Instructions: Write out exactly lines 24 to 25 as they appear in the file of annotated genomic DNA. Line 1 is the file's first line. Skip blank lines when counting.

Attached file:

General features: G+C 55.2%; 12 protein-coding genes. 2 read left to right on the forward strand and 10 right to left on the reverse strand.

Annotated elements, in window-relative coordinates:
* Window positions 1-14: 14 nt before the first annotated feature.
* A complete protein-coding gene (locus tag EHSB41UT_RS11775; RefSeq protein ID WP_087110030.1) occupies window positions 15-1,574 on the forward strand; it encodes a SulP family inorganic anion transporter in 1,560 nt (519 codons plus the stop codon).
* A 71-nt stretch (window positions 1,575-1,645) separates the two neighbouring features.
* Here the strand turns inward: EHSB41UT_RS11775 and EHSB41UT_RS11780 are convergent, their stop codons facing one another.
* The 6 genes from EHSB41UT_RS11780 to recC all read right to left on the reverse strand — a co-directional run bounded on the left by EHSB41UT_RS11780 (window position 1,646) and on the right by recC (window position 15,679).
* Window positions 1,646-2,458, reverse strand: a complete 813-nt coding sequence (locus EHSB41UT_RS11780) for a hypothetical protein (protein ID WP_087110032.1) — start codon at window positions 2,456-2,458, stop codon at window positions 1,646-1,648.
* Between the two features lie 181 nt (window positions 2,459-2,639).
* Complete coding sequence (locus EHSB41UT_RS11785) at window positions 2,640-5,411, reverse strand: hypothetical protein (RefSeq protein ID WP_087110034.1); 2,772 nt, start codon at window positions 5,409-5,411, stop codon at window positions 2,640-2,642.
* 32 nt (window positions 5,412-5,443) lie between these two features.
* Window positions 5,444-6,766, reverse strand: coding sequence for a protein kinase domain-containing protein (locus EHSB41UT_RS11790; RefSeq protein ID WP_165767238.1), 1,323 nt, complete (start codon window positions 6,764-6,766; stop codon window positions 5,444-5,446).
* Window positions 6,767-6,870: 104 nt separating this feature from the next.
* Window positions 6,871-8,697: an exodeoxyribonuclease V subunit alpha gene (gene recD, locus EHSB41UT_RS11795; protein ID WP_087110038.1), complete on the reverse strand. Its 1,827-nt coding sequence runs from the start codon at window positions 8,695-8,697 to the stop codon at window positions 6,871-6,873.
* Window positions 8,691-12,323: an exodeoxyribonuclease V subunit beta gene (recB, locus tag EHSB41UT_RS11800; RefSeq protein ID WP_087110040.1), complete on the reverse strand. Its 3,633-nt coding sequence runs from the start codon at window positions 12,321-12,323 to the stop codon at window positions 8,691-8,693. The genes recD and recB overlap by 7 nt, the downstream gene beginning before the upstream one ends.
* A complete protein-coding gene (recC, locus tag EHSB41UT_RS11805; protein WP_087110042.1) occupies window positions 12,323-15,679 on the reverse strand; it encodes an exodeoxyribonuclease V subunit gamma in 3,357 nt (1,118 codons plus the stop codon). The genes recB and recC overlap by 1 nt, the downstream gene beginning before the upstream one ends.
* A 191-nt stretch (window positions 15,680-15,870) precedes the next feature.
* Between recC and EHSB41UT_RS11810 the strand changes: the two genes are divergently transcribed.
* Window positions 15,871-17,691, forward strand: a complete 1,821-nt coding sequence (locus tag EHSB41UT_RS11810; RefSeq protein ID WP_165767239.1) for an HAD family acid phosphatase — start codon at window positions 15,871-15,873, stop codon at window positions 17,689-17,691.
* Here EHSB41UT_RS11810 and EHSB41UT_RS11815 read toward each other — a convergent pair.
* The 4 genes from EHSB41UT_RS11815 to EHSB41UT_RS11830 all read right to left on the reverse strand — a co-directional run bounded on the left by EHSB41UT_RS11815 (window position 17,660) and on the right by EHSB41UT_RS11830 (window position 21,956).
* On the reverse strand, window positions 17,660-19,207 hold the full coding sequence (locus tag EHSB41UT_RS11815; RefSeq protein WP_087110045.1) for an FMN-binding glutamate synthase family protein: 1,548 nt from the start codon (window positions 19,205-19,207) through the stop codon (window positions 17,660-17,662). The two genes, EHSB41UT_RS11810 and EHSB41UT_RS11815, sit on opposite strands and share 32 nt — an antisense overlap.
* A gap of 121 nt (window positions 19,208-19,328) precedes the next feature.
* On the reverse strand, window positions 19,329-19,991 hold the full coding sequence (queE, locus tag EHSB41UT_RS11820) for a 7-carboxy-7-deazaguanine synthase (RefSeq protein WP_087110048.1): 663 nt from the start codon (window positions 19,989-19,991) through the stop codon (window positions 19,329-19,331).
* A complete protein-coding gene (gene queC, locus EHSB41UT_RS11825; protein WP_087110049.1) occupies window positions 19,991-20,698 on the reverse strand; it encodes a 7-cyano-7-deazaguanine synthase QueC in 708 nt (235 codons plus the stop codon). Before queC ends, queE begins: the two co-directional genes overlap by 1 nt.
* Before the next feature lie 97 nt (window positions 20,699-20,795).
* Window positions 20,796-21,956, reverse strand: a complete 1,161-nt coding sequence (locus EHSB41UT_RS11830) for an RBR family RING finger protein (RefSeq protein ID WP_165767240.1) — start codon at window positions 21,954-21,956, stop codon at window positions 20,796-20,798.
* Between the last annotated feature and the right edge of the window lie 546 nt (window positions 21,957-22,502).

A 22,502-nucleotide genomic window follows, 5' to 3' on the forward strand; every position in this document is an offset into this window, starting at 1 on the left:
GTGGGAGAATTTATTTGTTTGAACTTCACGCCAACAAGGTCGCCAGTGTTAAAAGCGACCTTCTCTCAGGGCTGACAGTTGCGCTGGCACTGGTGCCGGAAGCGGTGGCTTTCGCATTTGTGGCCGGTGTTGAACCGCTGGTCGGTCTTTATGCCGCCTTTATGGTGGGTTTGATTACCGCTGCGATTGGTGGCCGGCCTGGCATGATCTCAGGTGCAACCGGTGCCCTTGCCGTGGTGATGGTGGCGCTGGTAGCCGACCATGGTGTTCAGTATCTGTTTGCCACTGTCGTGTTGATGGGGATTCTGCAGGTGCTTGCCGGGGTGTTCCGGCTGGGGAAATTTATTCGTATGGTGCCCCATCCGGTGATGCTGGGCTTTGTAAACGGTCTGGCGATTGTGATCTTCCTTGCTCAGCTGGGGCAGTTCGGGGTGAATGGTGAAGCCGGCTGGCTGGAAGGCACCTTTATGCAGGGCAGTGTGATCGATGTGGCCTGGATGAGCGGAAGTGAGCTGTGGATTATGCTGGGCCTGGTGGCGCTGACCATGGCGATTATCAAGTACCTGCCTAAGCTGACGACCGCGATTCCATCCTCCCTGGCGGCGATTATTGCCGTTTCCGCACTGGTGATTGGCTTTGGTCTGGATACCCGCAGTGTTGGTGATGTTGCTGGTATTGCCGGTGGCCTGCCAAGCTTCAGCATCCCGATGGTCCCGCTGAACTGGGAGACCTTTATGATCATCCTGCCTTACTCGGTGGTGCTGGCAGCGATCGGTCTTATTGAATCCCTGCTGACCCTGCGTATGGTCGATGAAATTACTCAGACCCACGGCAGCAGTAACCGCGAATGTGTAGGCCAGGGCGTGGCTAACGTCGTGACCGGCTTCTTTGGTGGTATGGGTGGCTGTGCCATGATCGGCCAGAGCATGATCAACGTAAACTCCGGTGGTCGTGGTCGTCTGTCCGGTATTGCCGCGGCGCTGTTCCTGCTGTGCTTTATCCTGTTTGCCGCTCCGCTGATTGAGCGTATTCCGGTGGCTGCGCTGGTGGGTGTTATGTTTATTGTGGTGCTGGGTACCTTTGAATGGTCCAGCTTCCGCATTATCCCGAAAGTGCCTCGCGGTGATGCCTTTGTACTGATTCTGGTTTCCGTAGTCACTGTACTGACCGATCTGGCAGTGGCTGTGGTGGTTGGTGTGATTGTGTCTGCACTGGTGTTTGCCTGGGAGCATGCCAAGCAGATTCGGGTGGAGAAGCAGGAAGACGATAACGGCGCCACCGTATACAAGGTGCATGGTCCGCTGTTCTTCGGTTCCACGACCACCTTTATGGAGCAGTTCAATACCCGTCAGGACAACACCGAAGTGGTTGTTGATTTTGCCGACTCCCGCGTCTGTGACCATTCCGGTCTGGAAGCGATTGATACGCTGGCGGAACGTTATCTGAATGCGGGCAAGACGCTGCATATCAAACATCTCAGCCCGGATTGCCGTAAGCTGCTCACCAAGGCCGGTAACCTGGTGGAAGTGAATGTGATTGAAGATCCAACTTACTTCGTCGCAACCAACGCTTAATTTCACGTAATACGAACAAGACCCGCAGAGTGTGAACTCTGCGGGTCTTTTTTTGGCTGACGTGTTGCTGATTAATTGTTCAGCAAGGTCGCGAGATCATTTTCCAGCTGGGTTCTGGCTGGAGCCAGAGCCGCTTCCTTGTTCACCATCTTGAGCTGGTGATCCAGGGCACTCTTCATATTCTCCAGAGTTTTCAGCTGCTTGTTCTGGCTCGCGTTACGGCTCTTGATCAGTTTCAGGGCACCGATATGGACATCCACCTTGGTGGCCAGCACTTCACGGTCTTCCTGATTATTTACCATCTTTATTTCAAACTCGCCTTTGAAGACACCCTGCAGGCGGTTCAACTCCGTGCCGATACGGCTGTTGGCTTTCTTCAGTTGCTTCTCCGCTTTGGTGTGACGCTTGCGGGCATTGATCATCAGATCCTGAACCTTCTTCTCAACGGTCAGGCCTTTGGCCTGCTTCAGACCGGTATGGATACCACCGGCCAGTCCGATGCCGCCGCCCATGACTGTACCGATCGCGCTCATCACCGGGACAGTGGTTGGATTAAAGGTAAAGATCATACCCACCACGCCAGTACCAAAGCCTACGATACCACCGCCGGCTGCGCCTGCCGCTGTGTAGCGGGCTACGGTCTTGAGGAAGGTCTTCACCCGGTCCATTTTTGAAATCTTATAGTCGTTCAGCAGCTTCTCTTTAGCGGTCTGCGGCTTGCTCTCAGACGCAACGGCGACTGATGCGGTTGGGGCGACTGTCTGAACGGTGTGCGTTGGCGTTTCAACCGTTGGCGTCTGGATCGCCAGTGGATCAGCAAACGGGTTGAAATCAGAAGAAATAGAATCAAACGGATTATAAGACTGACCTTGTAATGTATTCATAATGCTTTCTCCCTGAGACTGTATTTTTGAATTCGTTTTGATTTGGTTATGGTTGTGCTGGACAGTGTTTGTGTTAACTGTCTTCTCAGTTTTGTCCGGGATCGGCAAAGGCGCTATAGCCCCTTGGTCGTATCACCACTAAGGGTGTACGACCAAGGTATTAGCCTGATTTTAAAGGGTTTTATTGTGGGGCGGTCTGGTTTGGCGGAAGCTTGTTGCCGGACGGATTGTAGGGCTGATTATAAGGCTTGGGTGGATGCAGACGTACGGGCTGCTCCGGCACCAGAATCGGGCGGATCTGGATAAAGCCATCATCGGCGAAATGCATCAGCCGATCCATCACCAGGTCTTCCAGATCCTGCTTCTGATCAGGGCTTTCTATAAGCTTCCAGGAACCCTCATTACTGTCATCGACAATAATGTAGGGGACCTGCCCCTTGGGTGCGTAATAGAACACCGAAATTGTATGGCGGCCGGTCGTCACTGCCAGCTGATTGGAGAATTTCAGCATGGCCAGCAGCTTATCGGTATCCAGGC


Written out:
* On the reverse strand, window positions 19,329-19,991 hold the full coding sequence (queE, locus tag EHSB41UT_RS11820) for a 7-carboxy-7-deazaguanine synthase (RefSeq protein WP_087110048.1): 663 nt from the start codon (window positions 19,989-19,991) through the stop codon (window positions 19,329-19,331).
* A complete protein-coding gene (gene queC, locus EHSB41UT_RS11825; protein WP_087110049.1) occupies window positions 19,991-20,698 on the reverse strand; it encodes a 7-cyano-7-deazaguanine synthase QueC in 708 nt (235 codons plus the stop codon). Before queC ends, queE begins: the two co-directional genes overlap by 1 nt.